About this Research Topic
Sustainability, defined as the way to meet the needs of the present generation without compromising the ability of future ones to meet their own, is one of the main challenges of modern society. Within this context, chemistry plays a significant role, and solvent nature as well as its environmental impact are pivotal issues frequently addressed.
Ionic liquids, i.e. organic salts that have melting temperatures lower than 100 °C, have been frequently hailed as alternatives to conventional organic solvents. Their greenness has been mainly ascribed to their low vapor pressure and flammability. However, in addition to this, their high solubilizing ability and low miscibility with conventional organic solvents frequently allow for reducing the amount used, as well as for their recycling.
Ionic liquids, especially the ones featured by aromatic cations, are frequently described as “polymeric supramolecular fluids” constructed through the establishment of feeble but cooperative supramolecular interactions like Coulomb and π-π interactions, as well as hydrogen bonds.
In general, ionic liquids are also indicated as “designer solvents” as it is possible to tailor their features to specific applications by simply modifying their cation or anion structure. In this way, small changes in the ion’s structure can give rise to solvents showing very different properties.
The above premises widely justify the growing interest in the properties and applications of ionic liquids, seen in recent literature (according to Scopus, more than 27,000 papers published in the last five years have “ionic liquids” as a keyword). Thanks to their properties, they have been variously used as solvent media, solvents for the obtainment of gel phases, components in the building of dye-sensitized solar cells, media for the preparation of thermochromic materials, etc.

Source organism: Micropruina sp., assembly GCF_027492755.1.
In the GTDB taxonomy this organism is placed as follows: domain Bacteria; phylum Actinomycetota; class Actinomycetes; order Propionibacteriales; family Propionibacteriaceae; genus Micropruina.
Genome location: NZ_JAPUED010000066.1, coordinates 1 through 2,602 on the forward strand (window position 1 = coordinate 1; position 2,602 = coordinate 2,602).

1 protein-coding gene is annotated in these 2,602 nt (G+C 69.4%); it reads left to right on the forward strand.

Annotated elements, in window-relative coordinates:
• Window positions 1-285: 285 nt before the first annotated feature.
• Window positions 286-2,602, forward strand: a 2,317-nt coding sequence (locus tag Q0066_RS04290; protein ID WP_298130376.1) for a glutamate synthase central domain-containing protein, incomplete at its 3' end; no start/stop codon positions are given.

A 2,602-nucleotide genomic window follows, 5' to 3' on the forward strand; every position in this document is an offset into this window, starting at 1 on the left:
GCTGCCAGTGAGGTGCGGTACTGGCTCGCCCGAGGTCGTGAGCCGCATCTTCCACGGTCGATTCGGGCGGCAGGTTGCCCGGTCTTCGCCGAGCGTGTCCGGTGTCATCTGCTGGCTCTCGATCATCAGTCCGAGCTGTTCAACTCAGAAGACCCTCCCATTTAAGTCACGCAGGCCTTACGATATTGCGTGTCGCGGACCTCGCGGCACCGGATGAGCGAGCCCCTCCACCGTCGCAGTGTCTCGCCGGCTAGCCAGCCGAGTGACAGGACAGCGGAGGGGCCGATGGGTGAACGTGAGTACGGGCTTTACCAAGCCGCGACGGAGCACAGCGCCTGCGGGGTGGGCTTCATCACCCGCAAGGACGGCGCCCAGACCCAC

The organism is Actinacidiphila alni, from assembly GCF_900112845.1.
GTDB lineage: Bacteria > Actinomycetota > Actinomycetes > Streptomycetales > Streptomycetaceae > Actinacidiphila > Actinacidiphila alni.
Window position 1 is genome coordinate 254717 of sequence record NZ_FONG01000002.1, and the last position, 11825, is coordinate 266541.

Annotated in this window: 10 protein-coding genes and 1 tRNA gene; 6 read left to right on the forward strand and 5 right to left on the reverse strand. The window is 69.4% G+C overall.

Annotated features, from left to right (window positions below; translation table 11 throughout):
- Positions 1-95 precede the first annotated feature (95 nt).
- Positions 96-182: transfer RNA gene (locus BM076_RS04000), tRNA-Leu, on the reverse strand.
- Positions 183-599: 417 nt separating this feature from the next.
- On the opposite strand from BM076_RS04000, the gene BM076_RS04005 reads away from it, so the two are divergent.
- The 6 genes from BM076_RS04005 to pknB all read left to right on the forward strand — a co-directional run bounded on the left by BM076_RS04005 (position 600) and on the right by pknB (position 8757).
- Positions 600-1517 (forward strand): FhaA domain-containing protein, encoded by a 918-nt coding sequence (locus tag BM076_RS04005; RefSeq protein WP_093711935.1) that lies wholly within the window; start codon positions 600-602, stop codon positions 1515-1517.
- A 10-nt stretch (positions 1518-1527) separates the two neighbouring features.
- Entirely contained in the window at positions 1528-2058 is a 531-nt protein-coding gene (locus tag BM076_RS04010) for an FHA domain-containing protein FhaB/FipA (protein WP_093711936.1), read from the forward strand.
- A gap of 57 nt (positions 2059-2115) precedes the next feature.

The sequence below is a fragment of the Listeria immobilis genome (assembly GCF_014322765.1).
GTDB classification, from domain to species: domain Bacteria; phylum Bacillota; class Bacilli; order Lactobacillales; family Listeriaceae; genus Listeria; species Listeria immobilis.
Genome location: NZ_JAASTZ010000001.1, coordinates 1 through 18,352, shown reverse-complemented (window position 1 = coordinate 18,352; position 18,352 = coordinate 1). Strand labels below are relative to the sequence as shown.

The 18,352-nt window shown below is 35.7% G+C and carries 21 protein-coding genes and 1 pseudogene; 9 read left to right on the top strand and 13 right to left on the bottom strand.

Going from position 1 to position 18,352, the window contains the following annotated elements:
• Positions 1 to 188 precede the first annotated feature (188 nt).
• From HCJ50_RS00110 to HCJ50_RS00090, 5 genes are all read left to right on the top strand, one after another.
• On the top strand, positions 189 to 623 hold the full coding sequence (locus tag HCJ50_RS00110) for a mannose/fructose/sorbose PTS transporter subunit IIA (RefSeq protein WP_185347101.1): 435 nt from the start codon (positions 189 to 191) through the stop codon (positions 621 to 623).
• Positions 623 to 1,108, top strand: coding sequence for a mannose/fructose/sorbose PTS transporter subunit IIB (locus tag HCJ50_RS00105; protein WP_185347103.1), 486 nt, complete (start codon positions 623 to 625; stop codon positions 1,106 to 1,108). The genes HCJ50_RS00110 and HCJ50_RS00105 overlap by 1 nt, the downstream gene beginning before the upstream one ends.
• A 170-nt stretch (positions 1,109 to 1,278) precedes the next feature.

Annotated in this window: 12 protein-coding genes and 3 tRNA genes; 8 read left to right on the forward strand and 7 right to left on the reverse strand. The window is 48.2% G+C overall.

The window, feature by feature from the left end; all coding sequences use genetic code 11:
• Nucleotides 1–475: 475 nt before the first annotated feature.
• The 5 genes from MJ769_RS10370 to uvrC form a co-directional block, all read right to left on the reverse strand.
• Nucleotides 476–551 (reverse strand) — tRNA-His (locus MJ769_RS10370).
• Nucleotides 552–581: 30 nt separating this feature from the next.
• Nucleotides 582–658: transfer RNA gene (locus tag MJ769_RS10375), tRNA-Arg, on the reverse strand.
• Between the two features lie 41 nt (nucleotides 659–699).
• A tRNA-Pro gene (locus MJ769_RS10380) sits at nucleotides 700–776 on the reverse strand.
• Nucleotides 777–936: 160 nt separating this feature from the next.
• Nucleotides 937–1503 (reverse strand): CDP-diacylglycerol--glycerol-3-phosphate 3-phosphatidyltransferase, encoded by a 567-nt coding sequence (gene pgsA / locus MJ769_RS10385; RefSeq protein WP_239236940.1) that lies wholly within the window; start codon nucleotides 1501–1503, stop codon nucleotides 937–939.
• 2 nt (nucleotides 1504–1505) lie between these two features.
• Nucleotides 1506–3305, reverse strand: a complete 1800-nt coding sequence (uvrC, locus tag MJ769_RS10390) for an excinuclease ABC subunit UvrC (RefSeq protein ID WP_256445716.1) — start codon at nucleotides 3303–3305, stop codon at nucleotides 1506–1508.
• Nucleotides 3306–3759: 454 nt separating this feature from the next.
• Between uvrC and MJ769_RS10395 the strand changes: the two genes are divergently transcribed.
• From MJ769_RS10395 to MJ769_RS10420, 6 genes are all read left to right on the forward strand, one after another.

This Research Topic aims to present how structural features can determine not only the properties of ionic liquids, but also their possible employment. In this latter case, the interest arises from their ability to affect the outcome of a given reaction in terms of rate, yield, and nature of the products obtained for general use in the field of materials chemistry.
This article collection is dedicated to Prof. Kenneth R. Seddon for his outstanding contribution to the formation and development of the ionic liquids community.
Keywords: Ionic Liquids, Solvent Effect, Structural Investigation, Functional Materials, Catalysis
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